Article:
Does this concept of spirituality relate to the theme of wholeness. I’ve talked about fragmentation in growth and spirituality, but I’ve also talked about a growth and spirituality implying wholeness? I think the wholeness is in the process. I don’t think the wholeness is fully achieved. Martin Buber, the Jewish philosopher, said once, “we are called to be secure in our insecurity”. If our expectation of wholeness and peace and joy in the Christian life is that we will be finished, have all the answers, have closure on everything, then we will be frustrated, I believe, because I don’t think that is ever given to us. I think what is given to us is a peace, a sense of wholeness, a sense Of joy, in our engagement in the process of faith and of spiritual growth. Faith in the biblical sense is the way we trust our lives forward. The word “emunah” in Hebrew is the way we trust our lives forward, as we see already in the Genesis story of Abraham, who was called, very rightly, the father of faith. God didn’t give him a blueprint, a clear scenario; He just said go to the land that I will show you. And Abraham had to trust his life forward. Three of the world religions look to Abraham as the father of faith. The three Abrahamite religions — Judaism, Christianity and Islam all stand in a heritage with that particular man of faith.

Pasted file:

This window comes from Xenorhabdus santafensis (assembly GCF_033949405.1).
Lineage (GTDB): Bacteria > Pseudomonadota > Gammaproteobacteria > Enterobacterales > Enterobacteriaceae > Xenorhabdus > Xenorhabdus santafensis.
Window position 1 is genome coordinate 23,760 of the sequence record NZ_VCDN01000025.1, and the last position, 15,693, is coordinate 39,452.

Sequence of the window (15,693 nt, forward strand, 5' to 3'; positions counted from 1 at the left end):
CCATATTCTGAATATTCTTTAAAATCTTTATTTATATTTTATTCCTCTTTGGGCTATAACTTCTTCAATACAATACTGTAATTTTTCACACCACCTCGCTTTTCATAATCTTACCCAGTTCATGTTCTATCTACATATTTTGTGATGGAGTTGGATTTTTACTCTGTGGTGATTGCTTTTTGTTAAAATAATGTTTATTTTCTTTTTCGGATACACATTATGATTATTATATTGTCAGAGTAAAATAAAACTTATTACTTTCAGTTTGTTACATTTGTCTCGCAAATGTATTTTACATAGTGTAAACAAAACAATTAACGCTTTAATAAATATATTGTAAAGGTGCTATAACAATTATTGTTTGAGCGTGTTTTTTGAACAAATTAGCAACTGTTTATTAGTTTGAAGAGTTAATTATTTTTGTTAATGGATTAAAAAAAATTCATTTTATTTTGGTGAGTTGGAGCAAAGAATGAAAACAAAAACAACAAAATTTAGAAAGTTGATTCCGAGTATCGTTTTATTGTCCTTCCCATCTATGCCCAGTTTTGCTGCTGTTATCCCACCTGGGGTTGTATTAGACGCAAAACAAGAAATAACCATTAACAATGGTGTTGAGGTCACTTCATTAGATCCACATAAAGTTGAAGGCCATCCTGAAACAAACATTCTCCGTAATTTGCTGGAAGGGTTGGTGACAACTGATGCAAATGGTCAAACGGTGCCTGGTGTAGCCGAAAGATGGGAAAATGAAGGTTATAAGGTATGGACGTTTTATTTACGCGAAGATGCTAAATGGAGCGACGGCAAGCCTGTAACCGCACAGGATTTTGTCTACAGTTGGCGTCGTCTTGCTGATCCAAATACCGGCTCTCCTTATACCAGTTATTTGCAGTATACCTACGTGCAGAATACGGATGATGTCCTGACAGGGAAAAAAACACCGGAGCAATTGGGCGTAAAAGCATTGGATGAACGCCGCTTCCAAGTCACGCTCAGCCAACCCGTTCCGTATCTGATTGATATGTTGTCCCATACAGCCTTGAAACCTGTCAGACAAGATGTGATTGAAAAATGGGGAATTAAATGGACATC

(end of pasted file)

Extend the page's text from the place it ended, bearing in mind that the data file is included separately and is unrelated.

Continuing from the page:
I think it depends on what we mean by wholeness, harmony, peace and joy. I see those as very real gifts of God’s Spirit, but they exist on our way. The first name given to Christians before they were called Christians, was ‘Followers of the Way’. And I think I like that name better than any other because it points to the fact that we are walking a path, that we are on the way, that we are in process, that we are not finished. And Kierkegaard, one of my favorite philosophers and theologians, said once, “I don’t even like to call myself a Christian.” He said, “I like to say that I hope that I am becoming a Christian.” Because, he said, “All of me is not Christian, yet. I don’t deserve that name. But, I hope and pray that I am becoming a Christian.” And I like that. I think that we are all becoming Christians. We’re not finished. So, our hope, our harmony, our wholeness, is in that process.